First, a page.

The idea of being supernaturally attractive to women being a curse is actually a pretty funny concept and the movie almost does some clever stuff with it. One of the best parts of the movie is the revelation that Charming is completely unskilled at anything because fifty percent of the population will do anything he asks at a moment’s notice and most of the other half has to listen to him because he’s a prince. Without ever having had any challenges, there’s no reason he should ever have grown as a person. Additionally, Charming literally has no idea what love really is because he is incapable of having a real conversation with a woman. They all instantly find everything he says enchanting (though, to be fair, he is actually pretty suave at times), so they usually only want to talk about how amazing he is. Unfortunately, the movie didn’t have enough depth to use it fully.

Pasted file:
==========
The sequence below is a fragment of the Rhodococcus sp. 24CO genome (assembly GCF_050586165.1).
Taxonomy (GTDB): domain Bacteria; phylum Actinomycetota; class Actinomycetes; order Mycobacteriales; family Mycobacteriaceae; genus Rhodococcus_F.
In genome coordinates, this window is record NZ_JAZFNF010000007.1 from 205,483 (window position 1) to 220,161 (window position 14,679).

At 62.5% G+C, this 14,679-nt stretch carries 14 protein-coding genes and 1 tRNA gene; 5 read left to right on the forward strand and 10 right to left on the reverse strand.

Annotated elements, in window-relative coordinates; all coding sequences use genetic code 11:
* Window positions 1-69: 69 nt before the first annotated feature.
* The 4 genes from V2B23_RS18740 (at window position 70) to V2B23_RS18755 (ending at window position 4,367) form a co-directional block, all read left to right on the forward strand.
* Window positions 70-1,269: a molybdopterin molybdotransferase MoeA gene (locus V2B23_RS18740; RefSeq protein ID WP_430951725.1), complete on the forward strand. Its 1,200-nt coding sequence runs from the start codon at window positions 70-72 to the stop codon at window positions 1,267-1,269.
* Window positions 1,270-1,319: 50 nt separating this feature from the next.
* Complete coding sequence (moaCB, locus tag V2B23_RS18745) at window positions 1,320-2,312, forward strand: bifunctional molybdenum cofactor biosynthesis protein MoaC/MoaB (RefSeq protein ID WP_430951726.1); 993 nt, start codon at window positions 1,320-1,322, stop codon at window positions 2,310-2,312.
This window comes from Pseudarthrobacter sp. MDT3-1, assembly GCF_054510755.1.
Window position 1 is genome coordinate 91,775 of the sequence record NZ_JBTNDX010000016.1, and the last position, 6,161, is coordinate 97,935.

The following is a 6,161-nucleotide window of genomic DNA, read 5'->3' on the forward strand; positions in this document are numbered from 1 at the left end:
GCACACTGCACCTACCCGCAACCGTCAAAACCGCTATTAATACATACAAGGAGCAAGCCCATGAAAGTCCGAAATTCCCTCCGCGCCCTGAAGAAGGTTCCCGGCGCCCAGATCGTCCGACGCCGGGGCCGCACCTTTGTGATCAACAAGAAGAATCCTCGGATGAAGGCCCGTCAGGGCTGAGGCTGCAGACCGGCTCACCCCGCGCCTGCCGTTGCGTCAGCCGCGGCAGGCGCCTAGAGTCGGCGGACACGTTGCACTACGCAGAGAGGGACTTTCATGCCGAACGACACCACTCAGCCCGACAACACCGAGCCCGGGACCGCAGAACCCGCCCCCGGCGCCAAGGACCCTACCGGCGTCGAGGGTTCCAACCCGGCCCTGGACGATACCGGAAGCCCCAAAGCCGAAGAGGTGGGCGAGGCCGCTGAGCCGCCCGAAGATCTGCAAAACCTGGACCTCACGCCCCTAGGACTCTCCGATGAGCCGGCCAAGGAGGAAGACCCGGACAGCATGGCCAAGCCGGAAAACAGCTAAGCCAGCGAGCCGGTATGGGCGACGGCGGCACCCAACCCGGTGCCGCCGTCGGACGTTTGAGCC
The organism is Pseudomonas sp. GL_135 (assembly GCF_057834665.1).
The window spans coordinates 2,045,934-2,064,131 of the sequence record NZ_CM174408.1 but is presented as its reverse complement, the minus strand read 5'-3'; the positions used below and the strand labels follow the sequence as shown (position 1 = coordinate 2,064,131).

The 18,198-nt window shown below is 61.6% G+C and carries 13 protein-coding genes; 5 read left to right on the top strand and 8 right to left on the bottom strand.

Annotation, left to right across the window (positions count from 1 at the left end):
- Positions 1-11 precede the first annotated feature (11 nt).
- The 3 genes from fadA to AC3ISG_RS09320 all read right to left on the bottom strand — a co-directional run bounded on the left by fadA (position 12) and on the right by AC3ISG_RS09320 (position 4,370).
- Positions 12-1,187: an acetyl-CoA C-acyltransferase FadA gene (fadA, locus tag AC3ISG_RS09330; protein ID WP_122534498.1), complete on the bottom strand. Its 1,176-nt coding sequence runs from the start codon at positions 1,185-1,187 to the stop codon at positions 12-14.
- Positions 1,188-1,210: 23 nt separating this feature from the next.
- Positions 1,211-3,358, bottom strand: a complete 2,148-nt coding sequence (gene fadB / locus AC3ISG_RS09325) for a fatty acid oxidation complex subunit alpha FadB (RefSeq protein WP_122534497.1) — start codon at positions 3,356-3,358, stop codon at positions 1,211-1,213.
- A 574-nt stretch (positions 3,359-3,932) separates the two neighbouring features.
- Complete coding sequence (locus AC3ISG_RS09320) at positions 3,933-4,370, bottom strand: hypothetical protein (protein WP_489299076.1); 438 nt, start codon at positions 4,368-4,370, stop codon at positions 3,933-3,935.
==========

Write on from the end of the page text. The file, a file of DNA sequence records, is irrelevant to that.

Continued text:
They did do a good fake mustache.

The film, like most fairy tale movies post-Shrek, does try to take some shots at traditional stories, such as having a song by the princesses highlight the more disturbing aspects of their stories or a number of “jokes” about the deep psychological damage that has been done to them because of all of the trauma they have endured. Some of them, like Sleeping Beauty saying Charming did the thing everyone would do to a comatose person and others suggesting things like “calling a doctor” or “just move on and ignore them,” are actually kind of funny. Most of them aren’t, though, and they tend to just remind you that you’re not watching a well-written film. The songs, similarly, are sometimes decent until one of them is so bad it reminds you that this is NOT a Disney film.